China Lifts 14-Year Ban on Games Consoles

China; known for an authoritarian government, rapidly changing society and booming economy, the once-red state has bucked all expectations and has released its iron grip on the video gaming industry, lifting a fifteen-year ban on games consoles. The move comes as China aims to boost the development and growth of its Shanghai Free Trade Zone, an manufacturing and industrial hub the country is pushing in order to continue its now-faltering growth rates.

Consoles have been a dirty world in China since 2000, when the Chinese government, wanting to safeguard young Chinese individuals against the potential for laziness, wasted time and cited that games were “threatening state security, damaging the nation’s glory, disturbing social order and infringing on others’ legitimate rights.” Whilst console gaming is indeed very much capable of inciting every single one of those potential issues, the government seems to have seen the economic potential of games as outweighing these important national security risks.

Capturing the Flag

That’s not to say that gaming isn’t popular in China though. The country’s gaming industry is worth $6 billion, thanks to the enormous and still-spreading popularity of MMORPGs, arcades and social network games in the country. Remember Farmville? That’s pretty much a like-for-like clone of Chinese developer 5 Minutes’ Happy Farm, which itself inspired a huge number of other Facebook games in the west. What’s more, the international appetite for games such as online bingo, played on international sites such as Betway, has similarly caught the passions of the game-loving Chinese. Despite the site being western in its conception, the site, which also offers users the ability to bet on a number of sports, matches and the like, isn’t covered by the Great Wirewall, being allowed to be played by citizens as a result. Due to this, and the proliferation of other providers in the state, the country’s casino gaming market is huge, dwarfing many richer, freer western nations. Whether there is a Chinese analogue for the bingo nicknames we know all too well remains to be seen.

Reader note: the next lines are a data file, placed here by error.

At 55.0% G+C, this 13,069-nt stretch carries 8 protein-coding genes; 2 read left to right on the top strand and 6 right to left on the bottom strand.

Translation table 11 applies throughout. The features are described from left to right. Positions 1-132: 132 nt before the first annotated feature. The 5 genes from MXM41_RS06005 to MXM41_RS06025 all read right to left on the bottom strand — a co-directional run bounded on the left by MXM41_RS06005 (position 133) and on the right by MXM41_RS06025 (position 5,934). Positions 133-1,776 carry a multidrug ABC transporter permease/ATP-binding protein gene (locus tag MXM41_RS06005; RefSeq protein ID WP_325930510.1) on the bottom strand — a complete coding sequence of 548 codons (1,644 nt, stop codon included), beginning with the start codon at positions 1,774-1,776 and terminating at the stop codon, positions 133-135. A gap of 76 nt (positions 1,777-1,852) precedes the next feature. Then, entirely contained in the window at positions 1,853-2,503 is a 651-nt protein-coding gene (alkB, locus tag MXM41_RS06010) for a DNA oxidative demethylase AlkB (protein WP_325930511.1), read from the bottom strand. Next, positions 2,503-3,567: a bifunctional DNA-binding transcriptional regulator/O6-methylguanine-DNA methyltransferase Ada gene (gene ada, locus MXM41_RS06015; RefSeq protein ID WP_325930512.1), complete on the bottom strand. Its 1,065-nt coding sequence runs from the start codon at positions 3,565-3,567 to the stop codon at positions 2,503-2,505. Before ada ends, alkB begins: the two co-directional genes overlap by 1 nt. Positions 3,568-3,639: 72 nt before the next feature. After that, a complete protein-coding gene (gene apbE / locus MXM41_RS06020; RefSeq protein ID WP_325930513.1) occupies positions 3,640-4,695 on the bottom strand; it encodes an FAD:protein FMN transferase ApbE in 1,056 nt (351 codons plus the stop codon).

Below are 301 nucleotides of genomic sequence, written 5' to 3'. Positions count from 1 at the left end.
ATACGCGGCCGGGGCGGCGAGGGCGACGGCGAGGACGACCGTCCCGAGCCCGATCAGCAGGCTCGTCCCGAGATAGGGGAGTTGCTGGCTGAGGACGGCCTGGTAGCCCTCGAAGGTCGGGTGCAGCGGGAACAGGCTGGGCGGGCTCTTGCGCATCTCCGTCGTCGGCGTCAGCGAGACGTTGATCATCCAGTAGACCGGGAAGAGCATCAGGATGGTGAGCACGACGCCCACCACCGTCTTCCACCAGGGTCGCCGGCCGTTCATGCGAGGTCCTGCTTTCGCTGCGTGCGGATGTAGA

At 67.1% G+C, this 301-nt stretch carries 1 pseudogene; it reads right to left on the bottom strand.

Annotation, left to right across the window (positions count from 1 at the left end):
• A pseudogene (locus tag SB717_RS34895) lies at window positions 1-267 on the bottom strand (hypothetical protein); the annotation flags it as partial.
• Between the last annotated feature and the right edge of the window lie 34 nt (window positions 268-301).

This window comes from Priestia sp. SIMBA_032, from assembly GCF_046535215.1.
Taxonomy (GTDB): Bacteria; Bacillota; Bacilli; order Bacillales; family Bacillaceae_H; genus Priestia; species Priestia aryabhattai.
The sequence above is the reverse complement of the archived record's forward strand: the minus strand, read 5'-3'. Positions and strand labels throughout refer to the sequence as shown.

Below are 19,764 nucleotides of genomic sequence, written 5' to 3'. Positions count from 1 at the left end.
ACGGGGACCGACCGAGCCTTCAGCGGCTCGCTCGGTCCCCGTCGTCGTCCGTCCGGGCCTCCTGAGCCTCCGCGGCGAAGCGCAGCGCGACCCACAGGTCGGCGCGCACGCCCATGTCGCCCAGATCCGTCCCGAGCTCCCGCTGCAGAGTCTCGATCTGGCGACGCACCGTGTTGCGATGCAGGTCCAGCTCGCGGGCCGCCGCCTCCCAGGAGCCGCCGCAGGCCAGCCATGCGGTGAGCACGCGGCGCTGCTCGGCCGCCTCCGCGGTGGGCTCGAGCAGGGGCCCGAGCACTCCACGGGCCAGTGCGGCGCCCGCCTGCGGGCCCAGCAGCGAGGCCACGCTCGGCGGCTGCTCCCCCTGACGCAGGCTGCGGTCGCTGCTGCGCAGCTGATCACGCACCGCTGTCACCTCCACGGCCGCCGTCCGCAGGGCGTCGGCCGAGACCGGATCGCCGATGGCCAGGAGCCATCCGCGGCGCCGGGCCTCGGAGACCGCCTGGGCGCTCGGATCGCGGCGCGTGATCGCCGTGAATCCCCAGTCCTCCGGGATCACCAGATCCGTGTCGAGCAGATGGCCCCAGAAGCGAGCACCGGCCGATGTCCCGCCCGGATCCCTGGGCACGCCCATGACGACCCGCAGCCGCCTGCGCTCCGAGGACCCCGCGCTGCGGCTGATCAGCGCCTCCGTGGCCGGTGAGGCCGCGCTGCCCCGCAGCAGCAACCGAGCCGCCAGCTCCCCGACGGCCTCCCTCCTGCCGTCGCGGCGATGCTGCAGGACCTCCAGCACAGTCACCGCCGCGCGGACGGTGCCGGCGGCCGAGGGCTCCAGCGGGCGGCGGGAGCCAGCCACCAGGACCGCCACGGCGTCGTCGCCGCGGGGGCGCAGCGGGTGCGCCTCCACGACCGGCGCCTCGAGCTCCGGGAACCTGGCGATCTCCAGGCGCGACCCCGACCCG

This isn’t the first time the ban has been lifted though. Back in January 2014 the Chinese government allowed consoles to be sold as long as they were locally produced entirely within the Shanghai Free Trade Zone. Today though, even “foreign-invested enterprises” can set up roots anywhere in China and produce consoles, however it is understood a focus on the Shanghai FTZ will be pursued by the Chinese when dealing with Microsoft, Sony and Nintendo, the companies that are looking to make the most out of the relaxing legal climate.

So what does the new deal mean for Chinese gamers? Unfortunately, not a great amount. 70% of Chinese gamers earn less than $634 a month – Xbox Ones sell for the price of around $500 in the USA, and games are around $60 – so it’s hard to see masses of disposable income being hurdled at the consoles. What’s more, many games the Chinese government deems not in the public interest will not be sold. Sexual themes, violence, anti-communist party rhetoric; none of these games will allowed to be produced, bought or played (unless gamers have black market links, of course).

Do you think consoles will be a good thing for China? Or is the changing legislation just a bunch of hot air? Let us know your thoughts in the comments section.

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